Apple Granted New Patent for an Action Cam, Induces GoPro Stock Plummet
Apple now owns a patent for a waterproof mobile remote control camera system that supposedly caused a 12 percent drop in shares of action cam maker GoPro.
The U.S. Patent and Trademark Office on Tuesday reassigned to Apple a patent, which illustrates a portable digital camera that can be mounted on bike helmets or scuba masks and controllable via a wrist-worn remote. The newly patented camera system can also be used under water to take pictures and record sounds, according to the application filed with the USPTO.
According to Patently Apple, the Apple invention appears to now incorporate intellectual property from Eastman Kodak Co. The publication reports that Kodak made an application to the USPTO in 2012, but Apple has since snapped up the property, including this patent, which was granted and subsequently publicly revealed yesterday.
Go Pro is currently dominating the rapidly expanding action camera market. Videos shot with GoPro’s cameras took the Internet by storm, attracting millions of views on YouTube. Some well-known athletes, including Olympic gold medal winning snow boarder Shaun White and 11-time world champion surfer Kelly Slater, have also approved of the cameras.
This helped company make $1bn in sales during 2013; however, shares fell by 12.7 percent in trading yesterday on the Nasdaq in New York after news of Apple’s patent broke, as reported by Telegraph.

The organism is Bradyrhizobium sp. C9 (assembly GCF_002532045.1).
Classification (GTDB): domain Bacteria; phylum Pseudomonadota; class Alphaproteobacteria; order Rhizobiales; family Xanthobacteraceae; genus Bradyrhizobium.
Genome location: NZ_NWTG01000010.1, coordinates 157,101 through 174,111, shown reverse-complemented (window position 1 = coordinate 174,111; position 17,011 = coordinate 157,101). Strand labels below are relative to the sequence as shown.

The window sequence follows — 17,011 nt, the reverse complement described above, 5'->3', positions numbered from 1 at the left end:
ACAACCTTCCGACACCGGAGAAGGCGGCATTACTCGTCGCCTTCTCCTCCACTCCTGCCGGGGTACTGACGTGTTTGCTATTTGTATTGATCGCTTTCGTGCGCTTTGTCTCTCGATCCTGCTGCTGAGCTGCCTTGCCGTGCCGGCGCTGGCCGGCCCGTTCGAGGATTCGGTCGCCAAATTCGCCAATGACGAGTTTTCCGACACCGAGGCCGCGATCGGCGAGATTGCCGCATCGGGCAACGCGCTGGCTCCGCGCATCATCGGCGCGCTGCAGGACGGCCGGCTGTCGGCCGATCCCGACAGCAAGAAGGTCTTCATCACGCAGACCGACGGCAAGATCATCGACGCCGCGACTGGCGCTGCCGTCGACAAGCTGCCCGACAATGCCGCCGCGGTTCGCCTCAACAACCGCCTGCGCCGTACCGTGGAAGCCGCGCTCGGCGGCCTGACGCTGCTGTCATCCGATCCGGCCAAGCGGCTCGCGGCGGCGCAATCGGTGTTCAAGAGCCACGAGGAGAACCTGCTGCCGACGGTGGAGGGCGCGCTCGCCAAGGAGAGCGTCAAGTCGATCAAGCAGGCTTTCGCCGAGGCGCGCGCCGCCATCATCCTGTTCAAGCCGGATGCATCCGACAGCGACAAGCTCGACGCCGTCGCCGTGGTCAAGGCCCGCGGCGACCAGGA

The patent even cites specific weaknesses in GoPro cameras. The application criticises GoPro cameras for only being able to shoot video from the front, and says that the shape can create “excessive wind resistance” making it more susceptible to vibration.
JMP Securities analyst Alex Gauna, however, thinks Apple won’t soon launch a wearable camera. “It does not seem to me that launching an action camera accessory is the most logical product extension for Apple to pursue right now,” Gauna said.
Apple declined to comment.
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Gohar is the lead editor at TechFrag. He has a wide range of interests when it comes to tech but he's currently spending a big chunk of his time writing about privacy, cyber security, and anything policy related.